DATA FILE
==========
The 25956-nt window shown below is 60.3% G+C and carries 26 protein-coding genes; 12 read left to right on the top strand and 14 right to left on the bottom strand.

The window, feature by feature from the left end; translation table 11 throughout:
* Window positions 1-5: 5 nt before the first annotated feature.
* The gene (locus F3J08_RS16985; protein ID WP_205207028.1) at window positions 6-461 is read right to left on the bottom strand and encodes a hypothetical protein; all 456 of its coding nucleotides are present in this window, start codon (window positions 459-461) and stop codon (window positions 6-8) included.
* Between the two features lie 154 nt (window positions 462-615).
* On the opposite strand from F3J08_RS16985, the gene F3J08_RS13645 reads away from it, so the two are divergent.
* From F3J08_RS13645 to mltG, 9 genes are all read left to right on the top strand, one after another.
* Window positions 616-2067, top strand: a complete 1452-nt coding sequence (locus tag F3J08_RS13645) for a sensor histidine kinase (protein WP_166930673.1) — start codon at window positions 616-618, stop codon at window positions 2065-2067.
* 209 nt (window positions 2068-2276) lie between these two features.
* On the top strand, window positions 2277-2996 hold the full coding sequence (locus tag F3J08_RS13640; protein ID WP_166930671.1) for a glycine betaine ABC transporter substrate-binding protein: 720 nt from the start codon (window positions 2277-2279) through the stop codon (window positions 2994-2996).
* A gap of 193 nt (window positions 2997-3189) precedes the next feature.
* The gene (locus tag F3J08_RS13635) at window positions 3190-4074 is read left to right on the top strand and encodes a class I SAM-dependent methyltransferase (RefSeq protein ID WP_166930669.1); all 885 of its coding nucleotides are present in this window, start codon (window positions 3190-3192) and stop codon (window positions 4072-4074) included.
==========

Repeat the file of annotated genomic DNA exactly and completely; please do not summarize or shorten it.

The 25956-nt window shown below is 60.3% G+C and carries 26 protein-coding genes; 12 read left to right on the top strand and 14 right to left on the bottom strand.

The window, feature by feature from the left end; translation table 11 throughout:
* Window positions 1-5: 5 nt before the first annotated feature.
* The gene (locus F3J08_RS16985; protein ID WP_205207028.1) at window positions 6-461 is read right to left on the bottom strand and encodes a hypothetical protein; all 456 of its coding nucleotides are present in this window, start codon (window positions 459-461) and stop codon (window positions 6-8) included.
* Between the two features lie 154 nt (window positions 462-615).
* On the opposite strand from F3J08_RS16985, the gene F3J08_RS13645 reads away from it, so the two are divergent.
* From F3J08_RS13645 to mltG, 9 genes are all read left to right on the top strand, one after another.
* Window positions 616-2067, top strand: a complete 1452-nt coding sequence (locus tag F3J08_RS13645) for a sensor histidine kinase (protein WP_166930673.1) — start codon at window positions 616-618, stop codon at window positions 2065-2067.
* 209 nt (window positions 2068-2276) lie between these two features.
* On the top strand, window positions 2277-2996 hold the full coding sequence (locus tag F3J08_RS13640; protein ID WP_166930671.1) for a glycine betaine ABC transporter substrate-binding protein: 720 nt from the start codon (window positions 2277-2279) through the stop codon (window positions 2994-2996).
* A gap of 193 nt (window positions 2997-3189) precedes the next feature.
* The gene (locus tag F3J08_RS13635) at window positions 3190-4074 is read left to right on the top strand and encodes a class I SAM-dependent methyltransferase (RefSeq protein ID WP_166930669.1); all 885 of its coding nucleotides are present in this window, start codon (window positions 3190-3192) and stop codon (window positions 4072-4074) included.